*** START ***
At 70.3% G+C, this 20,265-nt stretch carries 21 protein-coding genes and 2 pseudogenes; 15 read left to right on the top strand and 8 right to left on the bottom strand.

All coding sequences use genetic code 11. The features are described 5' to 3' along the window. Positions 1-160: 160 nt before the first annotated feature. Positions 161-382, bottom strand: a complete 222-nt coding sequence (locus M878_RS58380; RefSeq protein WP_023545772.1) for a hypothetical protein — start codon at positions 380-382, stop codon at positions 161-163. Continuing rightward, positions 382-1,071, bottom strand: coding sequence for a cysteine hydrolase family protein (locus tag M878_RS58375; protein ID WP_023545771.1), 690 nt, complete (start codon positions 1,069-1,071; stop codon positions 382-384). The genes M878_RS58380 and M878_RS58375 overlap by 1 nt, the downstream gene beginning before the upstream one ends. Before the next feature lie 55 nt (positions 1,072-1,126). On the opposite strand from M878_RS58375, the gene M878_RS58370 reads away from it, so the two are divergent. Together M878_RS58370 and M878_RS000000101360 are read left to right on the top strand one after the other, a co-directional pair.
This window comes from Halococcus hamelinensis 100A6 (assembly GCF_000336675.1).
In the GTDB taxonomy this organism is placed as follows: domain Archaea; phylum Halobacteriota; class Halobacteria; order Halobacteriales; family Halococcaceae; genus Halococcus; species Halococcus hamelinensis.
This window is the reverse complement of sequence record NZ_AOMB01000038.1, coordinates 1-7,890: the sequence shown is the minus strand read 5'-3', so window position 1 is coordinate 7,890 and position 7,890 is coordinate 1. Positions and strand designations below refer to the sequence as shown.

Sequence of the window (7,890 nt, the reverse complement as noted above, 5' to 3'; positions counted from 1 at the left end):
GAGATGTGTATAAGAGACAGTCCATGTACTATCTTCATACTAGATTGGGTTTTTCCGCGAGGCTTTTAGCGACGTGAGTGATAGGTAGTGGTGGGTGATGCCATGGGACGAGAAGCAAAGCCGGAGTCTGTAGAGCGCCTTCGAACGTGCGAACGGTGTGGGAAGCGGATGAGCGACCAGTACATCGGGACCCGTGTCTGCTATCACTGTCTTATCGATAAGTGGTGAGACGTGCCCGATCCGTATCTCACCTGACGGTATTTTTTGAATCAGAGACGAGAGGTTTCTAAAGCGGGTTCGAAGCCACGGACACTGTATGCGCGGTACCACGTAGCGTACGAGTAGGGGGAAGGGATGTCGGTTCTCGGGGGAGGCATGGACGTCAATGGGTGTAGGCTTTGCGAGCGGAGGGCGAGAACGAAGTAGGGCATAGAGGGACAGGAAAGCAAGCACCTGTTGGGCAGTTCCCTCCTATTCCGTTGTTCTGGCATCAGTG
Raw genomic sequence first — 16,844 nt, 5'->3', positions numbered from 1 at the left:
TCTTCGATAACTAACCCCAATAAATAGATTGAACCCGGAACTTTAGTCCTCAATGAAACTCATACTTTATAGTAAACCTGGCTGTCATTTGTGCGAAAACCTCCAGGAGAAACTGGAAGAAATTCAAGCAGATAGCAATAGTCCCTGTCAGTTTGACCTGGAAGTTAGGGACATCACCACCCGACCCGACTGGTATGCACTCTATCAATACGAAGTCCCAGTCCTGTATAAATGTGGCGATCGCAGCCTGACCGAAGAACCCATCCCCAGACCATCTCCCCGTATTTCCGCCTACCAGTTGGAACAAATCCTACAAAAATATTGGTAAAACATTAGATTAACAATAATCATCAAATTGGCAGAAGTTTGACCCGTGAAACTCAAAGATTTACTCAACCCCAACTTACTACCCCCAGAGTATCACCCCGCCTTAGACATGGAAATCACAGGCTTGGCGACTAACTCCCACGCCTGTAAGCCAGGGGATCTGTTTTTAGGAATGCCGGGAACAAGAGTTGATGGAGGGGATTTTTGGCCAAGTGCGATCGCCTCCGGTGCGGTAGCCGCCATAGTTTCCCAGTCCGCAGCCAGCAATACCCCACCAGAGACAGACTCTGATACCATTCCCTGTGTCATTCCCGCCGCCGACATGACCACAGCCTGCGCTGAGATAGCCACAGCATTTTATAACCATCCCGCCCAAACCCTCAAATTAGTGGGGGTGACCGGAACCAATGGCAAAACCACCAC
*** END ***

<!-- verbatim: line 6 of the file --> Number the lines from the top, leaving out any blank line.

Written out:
Sequence of the window (7,890 nt, the reverse complement as noted above, 5' to 3'; positions counted from 1 at the left end):